Blog & News

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Weekly update, 20th February 2017

Energy & business services:
• At a meeting of the north Planning Applications Committee of Highland Council this week Councillors agreed to offer no objection to the application by Dounreay Tri Ltd to construct a floating offshore wind project at a site of the north coast of Caithness. The paper considered by Councillors is available to view at – a final view on consent for the project will come from Marine Scotland and Scottish Ministers.
• The fourth turbine in Phase 1A of the MeyGen tidal project was safely installed in the Inner Sound of the Pentland Firth earlier this week, and parent company Atlantis Resources reports that the Atlantis AR1500 turbine was installed on its foundation in under 30 remarkable minutes by the highly-skilled crew on board the Olympic Ares. By today (Friday) the company was able to report that the turbine was already working at full power, exporting to the electricity grid. The MeyGen project was also voted Project of the Year at this week’s Green Innovation and Finance Awards in London, and recent photos/ videos of the project can be found at

Tourism, Food & Drink:

• Following last week’s news that Scrabster Harbour Trust had launched its latest cruise ship marketing campaign with an excellent short film by acclaimed local business start-up Storyboard Films, this week’s Caithness Courier reports that 2017 is set to be a record year for cruise ship business through the port, with 13 visits so far scheduled, and a potential 6,000 passenger visits. As I highlighted last week 2016 was a good year for the port, with cruise passenger numbers of just over 5,000 up over 60% on 2015.

Enabling activities:

• This week’s meeting of a local group working under the banner of the Highlands & Islands Science Skills Academy welcomed the news that funding from the Inverness City Region Deal had been confirmed for the development of a network of “Newton Rooms” to stimulate the enthusiasm of young people in STEMD (science, technology, engineering, maths and digital) subjects. We were particularly keen to move on to the development of a suitable space and programme of activities in Caithness, engaging partners in the business community to ensure a longer-term sustainability for the facility.
• Together with CNSRP partner colleagues I met this afternoon (Friday) with a group of people working on the Graduate programme at Dounreay. We presented the graduates with several opportunities to work with CNSRP-related projects during their time on the programme. Recruitment has also begun for a new intake of up to 10 engineering, science and business graduates at Dounreay. Application deadline is 10 March 2017 for the two-year posts, and further information is at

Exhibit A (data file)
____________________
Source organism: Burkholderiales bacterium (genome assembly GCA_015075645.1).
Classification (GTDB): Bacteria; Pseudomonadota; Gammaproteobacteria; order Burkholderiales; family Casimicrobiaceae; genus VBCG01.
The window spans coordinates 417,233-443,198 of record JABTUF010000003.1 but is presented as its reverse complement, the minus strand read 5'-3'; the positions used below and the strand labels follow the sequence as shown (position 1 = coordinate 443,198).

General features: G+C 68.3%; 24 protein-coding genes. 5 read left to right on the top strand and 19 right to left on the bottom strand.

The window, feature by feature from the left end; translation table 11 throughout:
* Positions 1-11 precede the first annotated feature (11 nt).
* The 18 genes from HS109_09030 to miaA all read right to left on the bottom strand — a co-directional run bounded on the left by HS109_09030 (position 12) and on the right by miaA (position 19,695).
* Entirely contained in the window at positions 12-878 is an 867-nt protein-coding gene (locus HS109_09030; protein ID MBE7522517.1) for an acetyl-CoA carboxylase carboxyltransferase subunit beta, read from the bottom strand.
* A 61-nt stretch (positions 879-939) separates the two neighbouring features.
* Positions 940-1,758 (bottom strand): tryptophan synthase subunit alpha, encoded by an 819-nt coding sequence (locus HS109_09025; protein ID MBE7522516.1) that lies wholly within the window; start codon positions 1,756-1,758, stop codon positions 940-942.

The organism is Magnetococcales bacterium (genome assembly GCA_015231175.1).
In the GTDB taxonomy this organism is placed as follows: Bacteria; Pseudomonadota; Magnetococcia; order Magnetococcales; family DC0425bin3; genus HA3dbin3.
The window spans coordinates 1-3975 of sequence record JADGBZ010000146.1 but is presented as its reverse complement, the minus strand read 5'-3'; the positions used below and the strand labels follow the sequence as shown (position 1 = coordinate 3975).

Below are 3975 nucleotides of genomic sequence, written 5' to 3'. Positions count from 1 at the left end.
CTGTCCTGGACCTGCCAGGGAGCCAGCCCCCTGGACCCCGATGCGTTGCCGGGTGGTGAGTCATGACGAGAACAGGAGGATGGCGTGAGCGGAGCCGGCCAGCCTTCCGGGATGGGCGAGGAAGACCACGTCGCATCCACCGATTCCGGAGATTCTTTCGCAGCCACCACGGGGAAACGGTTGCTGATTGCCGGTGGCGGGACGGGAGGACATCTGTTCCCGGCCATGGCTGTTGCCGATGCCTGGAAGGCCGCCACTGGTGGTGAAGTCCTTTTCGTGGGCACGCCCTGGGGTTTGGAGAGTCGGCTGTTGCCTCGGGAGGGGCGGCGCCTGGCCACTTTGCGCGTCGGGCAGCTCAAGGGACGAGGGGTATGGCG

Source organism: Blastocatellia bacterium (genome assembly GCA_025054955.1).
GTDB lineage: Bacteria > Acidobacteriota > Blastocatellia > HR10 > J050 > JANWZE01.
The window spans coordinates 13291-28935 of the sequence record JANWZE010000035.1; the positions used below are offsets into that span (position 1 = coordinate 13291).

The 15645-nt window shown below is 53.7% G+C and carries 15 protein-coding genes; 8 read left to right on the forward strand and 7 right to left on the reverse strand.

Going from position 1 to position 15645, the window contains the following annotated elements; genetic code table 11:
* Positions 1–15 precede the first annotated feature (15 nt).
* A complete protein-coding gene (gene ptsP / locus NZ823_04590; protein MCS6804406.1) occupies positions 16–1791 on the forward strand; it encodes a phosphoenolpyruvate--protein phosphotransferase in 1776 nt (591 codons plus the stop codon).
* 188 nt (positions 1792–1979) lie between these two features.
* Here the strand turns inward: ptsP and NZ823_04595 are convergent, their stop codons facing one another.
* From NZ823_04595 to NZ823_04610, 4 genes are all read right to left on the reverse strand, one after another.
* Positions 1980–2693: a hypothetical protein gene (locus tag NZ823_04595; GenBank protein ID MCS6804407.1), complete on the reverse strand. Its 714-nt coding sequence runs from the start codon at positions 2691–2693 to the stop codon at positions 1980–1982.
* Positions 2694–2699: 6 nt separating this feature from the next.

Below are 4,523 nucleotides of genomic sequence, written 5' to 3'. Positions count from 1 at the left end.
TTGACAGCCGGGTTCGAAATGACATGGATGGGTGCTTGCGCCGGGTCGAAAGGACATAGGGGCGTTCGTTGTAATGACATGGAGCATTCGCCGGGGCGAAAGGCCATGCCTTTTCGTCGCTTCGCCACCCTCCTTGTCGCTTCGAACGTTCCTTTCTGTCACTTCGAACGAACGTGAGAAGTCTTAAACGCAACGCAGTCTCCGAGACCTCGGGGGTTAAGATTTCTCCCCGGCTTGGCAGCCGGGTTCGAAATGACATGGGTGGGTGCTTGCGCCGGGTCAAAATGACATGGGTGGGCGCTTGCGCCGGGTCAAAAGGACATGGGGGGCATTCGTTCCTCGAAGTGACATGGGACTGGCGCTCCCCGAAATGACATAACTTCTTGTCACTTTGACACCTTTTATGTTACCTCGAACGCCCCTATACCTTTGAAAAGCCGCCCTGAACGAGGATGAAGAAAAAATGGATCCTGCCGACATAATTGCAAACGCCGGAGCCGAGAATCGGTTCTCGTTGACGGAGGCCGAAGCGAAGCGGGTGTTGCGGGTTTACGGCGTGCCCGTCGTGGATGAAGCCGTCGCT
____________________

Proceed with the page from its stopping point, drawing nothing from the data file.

As part of an ongoing process of helping communicate progress with the delivery of aspects of our economic transition programme CNSRP’s partners work together to generate news stories for local, regional and national media. I also speak on a regular basis to individuals and organisations across the area to update on progress. This week:
• Shaun Cauvin from Veterans Scotland was in Caithness this week to talk to local partners about the work of VS and related bodies. The organisation provides a wide range of support to veterans, and I was particularly interested in the work being doen on employability and skills transition. The opportunity to attract skilled personnel leaving one of the armed forces is significant, and we have asked for further information on the current position in the north, as well as the forward programme of employment events planned for this audience. More on the organisation’s work is at
• Good to catch up this week with Matt McDowell, who was in Caithness carrying out research on the history of surfing in the area from 1970 to the present day. Matt’s research seeks to examine place, community, and changes in Thurso and the surrounding area during the time period. It will also thoroughly examine the relationship between surfing and the community. We talked about the competitive and non-competitive surfing developments, and also how the surfing “lifestyle” can be used in helping build a picture of the area as a great place in which to work, live and visit. He is keen to talk to a range of people as his research progresses, and can be contacted at Dr McDowell’s work complements research currently being carried on behalf of Dounreay by Linda Ross on the social history of Dounreay.